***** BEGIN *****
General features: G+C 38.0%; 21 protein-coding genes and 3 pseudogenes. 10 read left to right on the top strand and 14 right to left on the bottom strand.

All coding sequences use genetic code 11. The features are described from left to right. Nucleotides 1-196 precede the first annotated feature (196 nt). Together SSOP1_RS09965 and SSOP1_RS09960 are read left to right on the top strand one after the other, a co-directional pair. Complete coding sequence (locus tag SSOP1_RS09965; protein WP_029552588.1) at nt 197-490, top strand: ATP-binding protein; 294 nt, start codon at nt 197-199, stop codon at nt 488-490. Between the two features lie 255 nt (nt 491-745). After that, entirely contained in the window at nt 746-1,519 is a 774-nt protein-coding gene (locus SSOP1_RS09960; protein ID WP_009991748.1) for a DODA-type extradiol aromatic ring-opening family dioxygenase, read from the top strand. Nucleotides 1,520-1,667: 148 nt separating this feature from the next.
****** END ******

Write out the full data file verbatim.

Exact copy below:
General features: G+C 38.0%; 21 protein-coding genes and 3 pseudogenes. 10 read left to right on the top strand and 14 right to left on the bottom strand.

All coding sequences use genetic code 11. The features are described from left to right. Nucleotides 1-196 precede the first annotated feature (196 nt). Together SSOP1_RS09965 and SSOP1_RS09960 are read left to right on the top strand one after the other, a co-directional pair. Complete coding sequence (locus tag SSOP1_RS09965; protein WP_029552588.1) at nt 197-490, top strand: ATP-binding protein; 294 nt, start codon at nt 197-199, stop codon at nt 488-490. Between the two features lie 255 nt (nt 491-745). After that, entirely contained in the window at nt 746-1,519 is a 774-nt protein-coding gene (locus SSOP1_RS09960; protein ID WP_009991748.1) for a DODA-type extradiol aromatic ring-opening family dioxygenase, read from the top strand. Nucleotides 1,520-1,667: 148 nt separating this feature from the next.